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Unravelling Transactions – The Party's Over

13 May 2013. Published by Simon Laird, Global Head of Insurance

The Supreme Court upheld the Court of Appeal's decision in Futter v Futter and Pitt v Holt as to the scope of the rule In re Hastings-Bass, but has overturned the Court of Appeal's decision on the application of mistake in Pitt.

The decision will be of interest to professionals in the fields of tax planning, pensions and private client work.

In both Futter and Pitt the parties found themselves with unwanted tax liabilities due to incorrect professional advice.  The parties applied to court to set aside the transaction relying on In re Hastings-Bass and in Pitt also on mistake.  If successful, the unwanted tax liability would no longer be due.  HMRC intervened to argue that the tax was properly due and the rule In re Hastings-Bass as applied by the lower courts was incorrect.

The Supreme Court said that the rule in In re Hastings Bass can no longer be relied upon to set aside transactions where a fiduciary (such as a trustee) fails to take into account relevant matters it ought to have taken into account, unless the failure amounts to a breach of duty by the fiduciary.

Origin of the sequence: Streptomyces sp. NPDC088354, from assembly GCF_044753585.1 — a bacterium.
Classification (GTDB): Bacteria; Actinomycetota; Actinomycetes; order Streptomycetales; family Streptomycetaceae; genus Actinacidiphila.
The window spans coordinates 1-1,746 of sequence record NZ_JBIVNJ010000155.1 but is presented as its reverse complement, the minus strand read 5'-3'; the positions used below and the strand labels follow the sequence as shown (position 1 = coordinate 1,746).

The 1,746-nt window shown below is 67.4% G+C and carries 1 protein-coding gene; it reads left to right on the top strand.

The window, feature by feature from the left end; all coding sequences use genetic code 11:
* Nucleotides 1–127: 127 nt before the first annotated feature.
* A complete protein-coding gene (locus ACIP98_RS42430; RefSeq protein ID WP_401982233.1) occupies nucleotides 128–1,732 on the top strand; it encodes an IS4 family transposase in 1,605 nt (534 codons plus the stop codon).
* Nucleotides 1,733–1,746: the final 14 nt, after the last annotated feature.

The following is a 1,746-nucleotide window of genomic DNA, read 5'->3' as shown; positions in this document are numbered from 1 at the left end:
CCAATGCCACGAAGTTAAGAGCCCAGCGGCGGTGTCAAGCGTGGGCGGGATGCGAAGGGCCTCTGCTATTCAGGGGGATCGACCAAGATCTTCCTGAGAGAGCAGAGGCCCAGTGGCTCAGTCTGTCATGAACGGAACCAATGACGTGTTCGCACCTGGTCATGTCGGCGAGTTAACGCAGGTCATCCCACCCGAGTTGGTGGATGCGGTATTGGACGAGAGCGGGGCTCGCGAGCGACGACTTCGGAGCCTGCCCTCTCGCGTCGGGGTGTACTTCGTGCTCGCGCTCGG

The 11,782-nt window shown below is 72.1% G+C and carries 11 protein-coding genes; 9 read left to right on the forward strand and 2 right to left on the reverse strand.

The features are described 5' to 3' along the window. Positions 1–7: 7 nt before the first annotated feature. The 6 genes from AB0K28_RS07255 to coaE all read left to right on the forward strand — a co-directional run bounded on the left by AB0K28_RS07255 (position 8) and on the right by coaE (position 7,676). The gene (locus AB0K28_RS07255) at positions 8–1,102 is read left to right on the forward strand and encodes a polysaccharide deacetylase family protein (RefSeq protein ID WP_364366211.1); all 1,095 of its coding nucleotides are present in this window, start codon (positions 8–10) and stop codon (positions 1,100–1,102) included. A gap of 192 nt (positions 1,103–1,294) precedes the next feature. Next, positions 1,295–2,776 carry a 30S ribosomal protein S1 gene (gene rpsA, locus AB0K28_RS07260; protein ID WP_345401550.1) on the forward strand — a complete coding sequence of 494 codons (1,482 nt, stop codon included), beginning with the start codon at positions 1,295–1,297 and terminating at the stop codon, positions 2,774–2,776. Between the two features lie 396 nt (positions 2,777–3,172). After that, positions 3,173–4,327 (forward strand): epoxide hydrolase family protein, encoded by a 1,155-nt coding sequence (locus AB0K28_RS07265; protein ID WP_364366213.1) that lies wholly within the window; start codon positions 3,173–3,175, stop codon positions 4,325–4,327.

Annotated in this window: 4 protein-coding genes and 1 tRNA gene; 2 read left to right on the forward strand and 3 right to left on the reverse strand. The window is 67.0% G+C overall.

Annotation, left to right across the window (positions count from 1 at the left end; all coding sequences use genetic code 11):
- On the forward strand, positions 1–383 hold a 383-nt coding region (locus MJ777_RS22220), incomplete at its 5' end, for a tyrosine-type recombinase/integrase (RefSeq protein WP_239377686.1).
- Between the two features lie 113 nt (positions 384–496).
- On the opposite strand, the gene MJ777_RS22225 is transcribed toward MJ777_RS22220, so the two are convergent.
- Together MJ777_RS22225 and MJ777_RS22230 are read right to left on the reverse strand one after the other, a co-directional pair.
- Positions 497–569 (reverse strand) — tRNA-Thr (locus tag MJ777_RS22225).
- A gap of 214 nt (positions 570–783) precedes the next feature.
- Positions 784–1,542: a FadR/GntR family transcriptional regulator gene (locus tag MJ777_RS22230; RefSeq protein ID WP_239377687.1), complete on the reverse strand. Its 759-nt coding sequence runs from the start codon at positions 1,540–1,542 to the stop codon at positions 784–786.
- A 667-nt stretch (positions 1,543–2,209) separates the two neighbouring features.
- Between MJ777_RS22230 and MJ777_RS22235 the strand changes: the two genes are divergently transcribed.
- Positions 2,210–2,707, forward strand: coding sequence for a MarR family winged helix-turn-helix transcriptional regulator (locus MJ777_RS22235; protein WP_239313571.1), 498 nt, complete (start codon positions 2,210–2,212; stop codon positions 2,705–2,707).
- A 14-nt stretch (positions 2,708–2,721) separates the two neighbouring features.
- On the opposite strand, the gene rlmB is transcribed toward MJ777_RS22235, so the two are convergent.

Often the failure by a fiduciary to take into account a relevant consideration was due to incorrect advice received from a professional adviser and the fiduciary has not acted in breach of duty by following that advice.  The professional adviser then encourages the fiduciary to make an application to the court under the In re Hastings Bass principle – the objective being to avoid any loss and therefore a professional negligence claim.  This will no longer be an option.

Where the fiduciary is in breach of duty, In re Hastings Bass might still prove useful as the transaction might be voidable.  A fiduciary might be in breach of duty by acting beyond their powers or for failing to follow advice.  In reality, these types of case are rare.

There is an additional dynamic to Pitt – the Supreme Court held that a mistake might result in vitiating the transaction.  Although Lord Walker's judgment does not go into detail on the reasoning, it clarifies that what is required is a mistake (not ignorance or disappointed expectations) which a court finds is central to the transaction and sufficiently serious to exercise its equitable discretion.  Although the Supreme Court did not make a finding on the issue it also indicated that in circumstances where there is a tax avoidance scheme, it is unlikely that the court will exercise its discretion to set aside a transaction just because it triggers a tax liability.

The decision will come as a disappointment to professional advisers, but is unlikely to be a surprise.  The rule In re Hastings-Bass afforded advisers of fiduciaries a "get out of jail free card" in circumstances where incorrect advice was given which was otherwise unavailable to advisers of any other category of client.

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